PUTRAJAYA:The two pieces of debris discovered in Mozambique are almost certainly from the missing Malaysia Airlines (MAS) Flight MH370, as both parts are consistent with panels from a MAS Boeing 777 aircraft.

Transport Minister Datuk Seri Liow Tiong Lai said the examination on the debris at the Geoscience Australia and Australian Transport Safety Bureau (ATSB) facilities in Canberra, Australia since March 21 had been completed yesterday.

The examination and analysis on the debris was carried out by international experts from the Malaysian ICAO Annex 13 Safety Investigation Team for MH370, ATSB, Department of Civil Aviation Malaysia (DCA) and Boeing, he said.

Liow said the Malaysian ICAO Annex 13 Safety Investigation Team had advised that the dimensions, materials and construction of both parts conformed to the specifications of a Boeing 777 aircraft and the paint and stencilling on both parts matched those used by Malaysia Airlines.

"As such, both parts are consistent with panels from a MAS Boeing 777 aircraft, and almost certainly are from MH370," he said in a statement today.

He said the location where both pieces were discovered in Mozambique was consistent with the drift modelling performed by the Australian Commonwealth Scientific and Industrial Research Organisation (CSIRO).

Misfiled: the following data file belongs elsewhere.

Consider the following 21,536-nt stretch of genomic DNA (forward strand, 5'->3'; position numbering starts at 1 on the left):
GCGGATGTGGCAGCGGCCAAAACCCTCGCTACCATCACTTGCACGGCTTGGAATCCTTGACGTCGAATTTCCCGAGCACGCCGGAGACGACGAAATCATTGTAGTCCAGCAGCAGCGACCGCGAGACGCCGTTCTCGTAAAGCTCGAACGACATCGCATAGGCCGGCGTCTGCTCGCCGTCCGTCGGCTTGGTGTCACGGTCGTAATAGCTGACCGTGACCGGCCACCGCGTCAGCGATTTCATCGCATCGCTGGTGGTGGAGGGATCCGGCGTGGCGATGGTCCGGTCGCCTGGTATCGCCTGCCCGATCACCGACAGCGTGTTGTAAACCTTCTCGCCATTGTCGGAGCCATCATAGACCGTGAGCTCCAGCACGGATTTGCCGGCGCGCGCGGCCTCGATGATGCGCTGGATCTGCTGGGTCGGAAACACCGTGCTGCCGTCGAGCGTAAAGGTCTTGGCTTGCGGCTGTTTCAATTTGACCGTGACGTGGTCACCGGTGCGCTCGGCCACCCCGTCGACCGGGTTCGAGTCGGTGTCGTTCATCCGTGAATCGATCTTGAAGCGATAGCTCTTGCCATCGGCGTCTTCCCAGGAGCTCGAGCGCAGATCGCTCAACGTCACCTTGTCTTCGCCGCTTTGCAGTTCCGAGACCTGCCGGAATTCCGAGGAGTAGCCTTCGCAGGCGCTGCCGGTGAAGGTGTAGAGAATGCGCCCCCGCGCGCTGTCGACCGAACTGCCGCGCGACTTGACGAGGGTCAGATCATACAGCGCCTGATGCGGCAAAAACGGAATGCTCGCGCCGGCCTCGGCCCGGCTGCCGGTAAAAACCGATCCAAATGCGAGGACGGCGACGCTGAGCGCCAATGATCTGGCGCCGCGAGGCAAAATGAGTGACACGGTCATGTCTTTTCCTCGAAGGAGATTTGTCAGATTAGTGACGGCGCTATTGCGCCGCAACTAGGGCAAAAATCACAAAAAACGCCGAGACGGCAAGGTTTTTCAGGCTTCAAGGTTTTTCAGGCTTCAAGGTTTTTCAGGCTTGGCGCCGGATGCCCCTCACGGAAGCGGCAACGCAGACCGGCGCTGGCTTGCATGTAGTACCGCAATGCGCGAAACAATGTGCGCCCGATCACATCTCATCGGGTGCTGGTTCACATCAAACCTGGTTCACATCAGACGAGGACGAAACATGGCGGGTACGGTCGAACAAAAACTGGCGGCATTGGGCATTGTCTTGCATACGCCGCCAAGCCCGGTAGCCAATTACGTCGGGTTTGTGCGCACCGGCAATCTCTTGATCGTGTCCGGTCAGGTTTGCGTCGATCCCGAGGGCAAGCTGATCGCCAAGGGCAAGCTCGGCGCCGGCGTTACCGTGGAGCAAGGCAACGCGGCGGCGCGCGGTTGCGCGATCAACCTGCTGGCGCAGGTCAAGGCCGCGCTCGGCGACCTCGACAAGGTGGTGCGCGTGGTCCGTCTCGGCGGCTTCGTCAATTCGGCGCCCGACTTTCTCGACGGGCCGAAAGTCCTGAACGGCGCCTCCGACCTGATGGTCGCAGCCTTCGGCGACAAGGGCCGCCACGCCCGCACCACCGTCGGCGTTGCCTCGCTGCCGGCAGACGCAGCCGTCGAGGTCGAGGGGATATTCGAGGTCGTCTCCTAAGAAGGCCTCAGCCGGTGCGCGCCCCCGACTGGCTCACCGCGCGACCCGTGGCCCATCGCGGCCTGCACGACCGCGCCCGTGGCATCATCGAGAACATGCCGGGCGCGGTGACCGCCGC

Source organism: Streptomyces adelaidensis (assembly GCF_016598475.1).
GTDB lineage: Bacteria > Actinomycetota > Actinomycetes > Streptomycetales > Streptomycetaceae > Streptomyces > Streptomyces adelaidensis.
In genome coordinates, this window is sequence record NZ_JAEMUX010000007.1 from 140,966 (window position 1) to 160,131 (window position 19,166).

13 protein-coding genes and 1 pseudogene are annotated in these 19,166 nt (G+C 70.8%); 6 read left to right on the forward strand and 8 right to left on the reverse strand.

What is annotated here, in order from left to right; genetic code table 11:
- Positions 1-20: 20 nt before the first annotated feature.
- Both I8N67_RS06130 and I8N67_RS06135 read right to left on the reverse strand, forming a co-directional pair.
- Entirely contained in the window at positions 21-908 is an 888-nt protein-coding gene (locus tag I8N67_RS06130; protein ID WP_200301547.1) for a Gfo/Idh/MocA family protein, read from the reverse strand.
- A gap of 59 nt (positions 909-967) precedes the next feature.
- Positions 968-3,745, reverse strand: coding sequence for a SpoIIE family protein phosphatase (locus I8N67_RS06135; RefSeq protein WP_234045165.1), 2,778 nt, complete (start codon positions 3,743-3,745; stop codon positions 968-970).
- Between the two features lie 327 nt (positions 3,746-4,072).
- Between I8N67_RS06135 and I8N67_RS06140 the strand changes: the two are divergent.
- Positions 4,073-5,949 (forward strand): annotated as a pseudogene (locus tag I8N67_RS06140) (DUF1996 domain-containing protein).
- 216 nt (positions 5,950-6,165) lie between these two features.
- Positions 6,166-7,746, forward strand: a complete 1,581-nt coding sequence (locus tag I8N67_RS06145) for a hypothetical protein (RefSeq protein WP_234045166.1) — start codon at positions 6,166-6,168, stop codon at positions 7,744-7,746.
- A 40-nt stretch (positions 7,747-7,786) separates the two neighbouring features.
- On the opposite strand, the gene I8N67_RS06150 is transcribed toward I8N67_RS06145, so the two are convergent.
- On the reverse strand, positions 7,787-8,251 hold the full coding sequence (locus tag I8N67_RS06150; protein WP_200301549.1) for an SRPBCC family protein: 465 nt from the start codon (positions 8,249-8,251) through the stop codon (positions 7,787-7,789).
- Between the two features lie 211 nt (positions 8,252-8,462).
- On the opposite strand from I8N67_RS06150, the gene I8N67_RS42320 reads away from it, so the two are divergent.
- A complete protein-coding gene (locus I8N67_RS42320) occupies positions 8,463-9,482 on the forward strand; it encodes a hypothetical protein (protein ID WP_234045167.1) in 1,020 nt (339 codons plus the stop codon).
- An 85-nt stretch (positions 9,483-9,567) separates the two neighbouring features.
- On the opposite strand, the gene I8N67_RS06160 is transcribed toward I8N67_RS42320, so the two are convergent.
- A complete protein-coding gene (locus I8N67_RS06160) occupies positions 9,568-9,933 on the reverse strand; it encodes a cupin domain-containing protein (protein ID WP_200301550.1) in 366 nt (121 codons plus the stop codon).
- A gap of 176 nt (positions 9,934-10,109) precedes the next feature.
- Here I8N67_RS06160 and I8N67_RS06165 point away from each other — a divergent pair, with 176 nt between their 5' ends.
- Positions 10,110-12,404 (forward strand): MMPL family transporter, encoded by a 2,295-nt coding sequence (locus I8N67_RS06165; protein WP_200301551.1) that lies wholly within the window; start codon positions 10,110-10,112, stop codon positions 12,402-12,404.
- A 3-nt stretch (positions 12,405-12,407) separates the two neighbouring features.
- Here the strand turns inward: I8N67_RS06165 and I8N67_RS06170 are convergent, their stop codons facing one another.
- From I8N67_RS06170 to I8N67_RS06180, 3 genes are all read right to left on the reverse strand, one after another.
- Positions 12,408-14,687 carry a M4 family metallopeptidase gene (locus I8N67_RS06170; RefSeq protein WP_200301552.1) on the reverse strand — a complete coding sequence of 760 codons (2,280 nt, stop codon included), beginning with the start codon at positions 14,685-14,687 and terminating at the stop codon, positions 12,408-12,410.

Liow in the statement extended Malaysia's appreciation to the Mozambique, South African and Australian authorities for their generous support and assistance in the matter.

READ: MH370: Malaysia sends team to South Africa after fragment handed to CAA

READ: MH370 analysis starts on debris: Australia

READ: Another suspected MH370 debris found in Mozambique

The aircraft with 239 people on board disappeared from the radar during a flight from Kuala Lumpur to Beijing on March 8, 2014.

Currently, search efforts are conducted in the southern Indian Ocean where Flight MH370's final flight path was believed to have ended.

A piece of debris, possibly from the 'Inlet Cowling' of an aircraft engine was discovered along the southern coast of South Africa, near the town of Mosselbay on Tuesday.

Liow had said that a team would be dispatched to retrieve the debris in South Africa, and further examination and analysis were required to verify if the debris belonged to MH370.

Today, the Australian Government confirmed that the debris recovered from Mozambique was highly likely to have come from MH370.

Australian Minister for Infrastructure and Transport Darren Chester in a statement which was uploaded at http://minister.infrastructure.gov.au/ said the examination of the two pieces of debris had been completed.

READ: MH370: Final report to be released after wreckage found or search mission ends